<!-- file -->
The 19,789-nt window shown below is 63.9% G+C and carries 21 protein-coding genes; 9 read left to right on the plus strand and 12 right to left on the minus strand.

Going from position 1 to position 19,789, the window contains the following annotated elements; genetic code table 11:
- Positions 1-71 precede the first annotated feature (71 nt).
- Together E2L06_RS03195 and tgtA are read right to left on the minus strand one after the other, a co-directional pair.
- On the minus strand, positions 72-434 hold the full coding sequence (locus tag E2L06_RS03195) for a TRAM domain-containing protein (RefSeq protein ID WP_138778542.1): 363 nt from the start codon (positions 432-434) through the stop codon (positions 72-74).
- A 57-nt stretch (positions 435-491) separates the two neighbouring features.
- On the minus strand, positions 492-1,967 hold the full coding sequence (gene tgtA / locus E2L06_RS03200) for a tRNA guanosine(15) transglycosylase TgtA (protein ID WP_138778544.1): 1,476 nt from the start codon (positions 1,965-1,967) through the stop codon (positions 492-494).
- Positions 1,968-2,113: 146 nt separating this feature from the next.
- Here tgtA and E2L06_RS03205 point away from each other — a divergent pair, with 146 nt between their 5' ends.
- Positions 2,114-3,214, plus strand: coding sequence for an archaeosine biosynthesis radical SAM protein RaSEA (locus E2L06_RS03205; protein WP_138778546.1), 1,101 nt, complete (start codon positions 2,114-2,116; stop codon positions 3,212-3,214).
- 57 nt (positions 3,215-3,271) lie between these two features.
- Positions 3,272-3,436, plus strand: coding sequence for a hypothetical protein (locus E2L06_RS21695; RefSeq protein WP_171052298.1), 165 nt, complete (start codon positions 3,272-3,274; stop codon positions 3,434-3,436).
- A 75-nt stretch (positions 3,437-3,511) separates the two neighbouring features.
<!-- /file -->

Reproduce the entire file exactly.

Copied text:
The 19,789-nt window shown below is 63.9% G+C and carries 21 protein-coding genes; 9 read left to right on the plus strand and 12 right to left on the minus strand.

Going from position 1 to position 19,789, the window contains the following annotated elements; genetic code table 11:
- Positions 1-71 precede the first annotated feature (71 nt).
- Together E2L06_RS03195 and tgtA are read right to left on the minus strand one after the other, a co-directional pair.
- On the minus strand, positions 72-434 hold the full coding sequence (locus tag E2L06_RS03195) for a TRAM domain-containing protein (RefSeq protein ID WP_138778542.1): 363 nt from the start codon (positions 432-434) through the stop codon (positions 72-74).
- A 57-nt stretch (positions 435-491) separates the two neighbouring features.
- On the minus strand, positions 492-1,967 hold the full coding sequence (gene tgtA / locus E2L06_RS03200) for a tRNA guanosine(15) transglycosylase TgtA (protein ID WP_138778544.1): 1,476 nt from the start codon (positions 1,965-1,967) through the stop codon (positions 492-494).
- Positions 1,968-2,113: 146 nt separating this feature from the next.
- Here tgtA and E2L06_RS03205 point away from each other — a divergent pair, with 146 nt between their 5' ends.
- Positions 2,114-3,214, plus strand: coding sequence for an archaeosine biosynthesis radical SAM protein RaSEA (locus E2L06_RS03205; protein WP_138778546.1), 1,101 nt, complete (start codon positions 2,114-2,116; stop codon positions 3,212-3,214).
- 57 nt (positions 3,215-3,271) lie between these two features.
- Positions 3,272-3,436, plus strand: coding sequence for a hypothetical protein (locus E2L06_RS21695; RefSeq protein WP_171052298.1), 165 nt, complete (start codon positions 3,272-3,274; stop codon positions 3,434-3,436).
- A 75-nt stretch (positions 3,437-3,511) separates the two neighbouring features.